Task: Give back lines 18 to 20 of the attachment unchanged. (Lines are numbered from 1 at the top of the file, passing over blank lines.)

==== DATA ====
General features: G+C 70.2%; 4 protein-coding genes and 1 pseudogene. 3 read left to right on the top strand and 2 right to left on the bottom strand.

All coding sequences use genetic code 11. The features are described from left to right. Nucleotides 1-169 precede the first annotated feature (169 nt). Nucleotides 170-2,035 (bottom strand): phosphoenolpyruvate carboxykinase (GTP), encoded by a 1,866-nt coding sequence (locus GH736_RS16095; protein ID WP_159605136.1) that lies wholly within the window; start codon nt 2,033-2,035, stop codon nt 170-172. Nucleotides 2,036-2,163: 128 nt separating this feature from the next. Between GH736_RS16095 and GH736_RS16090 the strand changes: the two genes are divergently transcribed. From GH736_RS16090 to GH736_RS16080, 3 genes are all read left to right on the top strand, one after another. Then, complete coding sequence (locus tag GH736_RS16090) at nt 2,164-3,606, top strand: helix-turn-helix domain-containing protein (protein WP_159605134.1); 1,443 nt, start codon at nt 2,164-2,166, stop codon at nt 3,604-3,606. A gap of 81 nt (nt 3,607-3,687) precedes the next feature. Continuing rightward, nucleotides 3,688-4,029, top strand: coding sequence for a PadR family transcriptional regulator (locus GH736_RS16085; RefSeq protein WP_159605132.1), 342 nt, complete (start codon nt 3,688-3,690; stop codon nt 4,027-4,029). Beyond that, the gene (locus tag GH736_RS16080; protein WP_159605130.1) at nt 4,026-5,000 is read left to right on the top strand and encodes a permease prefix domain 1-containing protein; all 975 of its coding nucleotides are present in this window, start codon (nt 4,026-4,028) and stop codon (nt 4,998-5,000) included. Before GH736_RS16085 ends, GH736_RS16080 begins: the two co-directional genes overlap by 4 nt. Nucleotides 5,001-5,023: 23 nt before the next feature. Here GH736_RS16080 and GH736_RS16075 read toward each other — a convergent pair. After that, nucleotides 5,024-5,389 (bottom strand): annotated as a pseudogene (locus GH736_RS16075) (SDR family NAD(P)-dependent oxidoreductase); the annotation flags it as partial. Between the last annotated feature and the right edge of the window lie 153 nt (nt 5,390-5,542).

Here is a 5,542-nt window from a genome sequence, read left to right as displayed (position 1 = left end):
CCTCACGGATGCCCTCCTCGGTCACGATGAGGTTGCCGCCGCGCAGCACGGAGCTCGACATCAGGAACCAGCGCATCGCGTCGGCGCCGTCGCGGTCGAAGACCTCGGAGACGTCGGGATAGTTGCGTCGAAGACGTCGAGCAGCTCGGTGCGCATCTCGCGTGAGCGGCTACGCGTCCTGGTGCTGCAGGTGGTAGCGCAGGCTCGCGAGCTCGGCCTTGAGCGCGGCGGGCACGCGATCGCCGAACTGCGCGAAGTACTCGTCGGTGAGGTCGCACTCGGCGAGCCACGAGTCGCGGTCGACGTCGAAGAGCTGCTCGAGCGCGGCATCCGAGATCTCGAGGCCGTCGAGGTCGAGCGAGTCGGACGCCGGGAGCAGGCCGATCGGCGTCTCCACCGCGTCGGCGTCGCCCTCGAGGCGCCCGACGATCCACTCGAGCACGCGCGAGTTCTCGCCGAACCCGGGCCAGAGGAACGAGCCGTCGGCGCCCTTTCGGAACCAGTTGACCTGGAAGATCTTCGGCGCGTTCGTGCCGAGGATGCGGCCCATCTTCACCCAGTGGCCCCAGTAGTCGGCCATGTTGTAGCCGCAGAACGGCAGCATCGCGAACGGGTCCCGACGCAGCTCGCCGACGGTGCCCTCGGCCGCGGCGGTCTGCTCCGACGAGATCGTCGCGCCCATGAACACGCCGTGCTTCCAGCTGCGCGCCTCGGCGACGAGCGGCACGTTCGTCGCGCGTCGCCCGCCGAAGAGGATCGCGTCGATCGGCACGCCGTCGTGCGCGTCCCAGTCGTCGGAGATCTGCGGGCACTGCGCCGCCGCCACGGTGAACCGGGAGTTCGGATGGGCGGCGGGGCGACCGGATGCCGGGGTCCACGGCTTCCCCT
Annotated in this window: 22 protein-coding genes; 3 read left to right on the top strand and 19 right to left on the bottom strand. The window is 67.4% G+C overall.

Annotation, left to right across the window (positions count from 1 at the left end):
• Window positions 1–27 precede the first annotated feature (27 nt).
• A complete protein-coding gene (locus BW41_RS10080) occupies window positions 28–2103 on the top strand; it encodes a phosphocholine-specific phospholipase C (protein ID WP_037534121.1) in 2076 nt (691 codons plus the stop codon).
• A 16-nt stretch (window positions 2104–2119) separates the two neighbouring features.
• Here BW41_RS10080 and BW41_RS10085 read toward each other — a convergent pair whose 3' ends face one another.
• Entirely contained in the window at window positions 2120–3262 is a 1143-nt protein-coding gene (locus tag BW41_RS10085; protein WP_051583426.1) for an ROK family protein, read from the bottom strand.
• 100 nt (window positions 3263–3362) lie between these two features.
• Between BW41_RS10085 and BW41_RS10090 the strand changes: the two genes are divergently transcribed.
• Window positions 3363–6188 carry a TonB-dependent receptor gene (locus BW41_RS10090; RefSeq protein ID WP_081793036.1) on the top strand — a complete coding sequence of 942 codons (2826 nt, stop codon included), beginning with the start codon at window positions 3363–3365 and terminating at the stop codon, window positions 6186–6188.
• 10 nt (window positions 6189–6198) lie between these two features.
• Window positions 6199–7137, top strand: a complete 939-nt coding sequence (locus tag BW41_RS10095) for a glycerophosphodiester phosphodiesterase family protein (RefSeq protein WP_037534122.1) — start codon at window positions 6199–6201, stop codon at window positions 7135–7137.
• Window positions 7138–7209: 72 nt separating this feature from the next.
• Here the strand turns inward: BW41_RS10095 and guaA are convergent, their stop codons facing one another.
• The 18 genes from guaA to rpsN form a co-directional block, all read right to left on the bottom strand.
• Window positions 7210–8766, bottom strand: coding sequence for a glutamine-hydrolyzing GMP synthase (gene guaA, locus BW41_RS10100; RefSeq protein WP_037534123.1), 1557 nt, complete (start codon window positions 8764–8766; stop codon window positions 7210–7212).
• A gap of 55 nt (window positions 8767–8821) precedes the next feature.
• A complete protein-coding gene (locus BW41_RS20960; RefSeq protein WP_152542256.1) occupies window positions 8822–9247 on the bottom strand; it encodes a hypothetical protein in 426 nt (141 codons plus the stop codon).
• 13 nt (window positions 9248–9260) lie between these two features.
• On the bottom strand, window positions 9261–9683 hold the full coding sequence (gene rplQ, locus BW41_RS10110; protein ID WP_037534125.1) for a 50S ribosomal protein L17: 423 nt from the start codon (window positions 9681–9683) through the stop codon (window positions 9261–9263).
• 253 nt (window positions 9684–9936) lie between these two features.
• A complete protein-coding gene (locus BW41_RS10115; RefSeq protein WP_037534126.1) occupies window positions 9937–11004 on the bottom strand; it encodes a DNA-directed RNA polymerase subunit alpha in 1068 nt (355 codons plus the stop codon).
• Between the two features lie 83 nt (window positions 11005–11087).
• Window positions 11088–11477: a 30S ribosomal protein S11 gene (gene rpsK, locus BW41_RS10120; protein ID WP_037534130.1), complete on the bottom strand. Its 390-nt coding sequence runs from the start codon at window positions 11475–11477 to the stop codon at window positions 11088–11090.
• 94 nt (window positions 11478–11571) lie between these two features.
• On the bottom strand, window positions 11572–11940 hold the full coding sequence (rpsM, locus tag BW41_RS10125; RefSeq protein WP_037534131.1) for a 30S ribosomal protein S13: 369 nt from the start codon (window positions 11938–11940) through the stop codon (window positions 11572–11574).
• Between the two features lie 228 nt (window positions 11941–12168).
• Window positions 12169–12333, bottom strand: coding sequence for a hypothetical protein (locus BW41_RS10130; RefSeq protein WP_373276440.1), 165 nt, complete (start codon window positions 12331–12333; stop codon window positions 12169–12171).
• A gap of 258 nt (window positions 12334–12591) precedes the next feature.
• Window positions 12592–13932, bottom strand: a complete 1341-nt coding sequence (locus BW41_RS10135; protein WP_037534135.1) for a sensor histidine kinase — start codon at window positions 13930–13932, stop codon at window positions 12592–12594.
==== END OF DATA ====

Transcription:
• Here the strand turns inward: BW41_RS10095 and guaA are convergent, their stop codons facing one another.
• The 18 genes from guaA to rpsN form a co-directional block, all read right to left on the bottom strand.
• Window positions 7210–8766, bottom strand: coding sequence for a glutamine-hydrolyzing GMP synthase (gene guaA, locus BW41_RS10100; RefSeq protein WP_037534123.1), 1557 nt, complete (start codon window positions 8764–8766; stop codon window positions 7210–7212).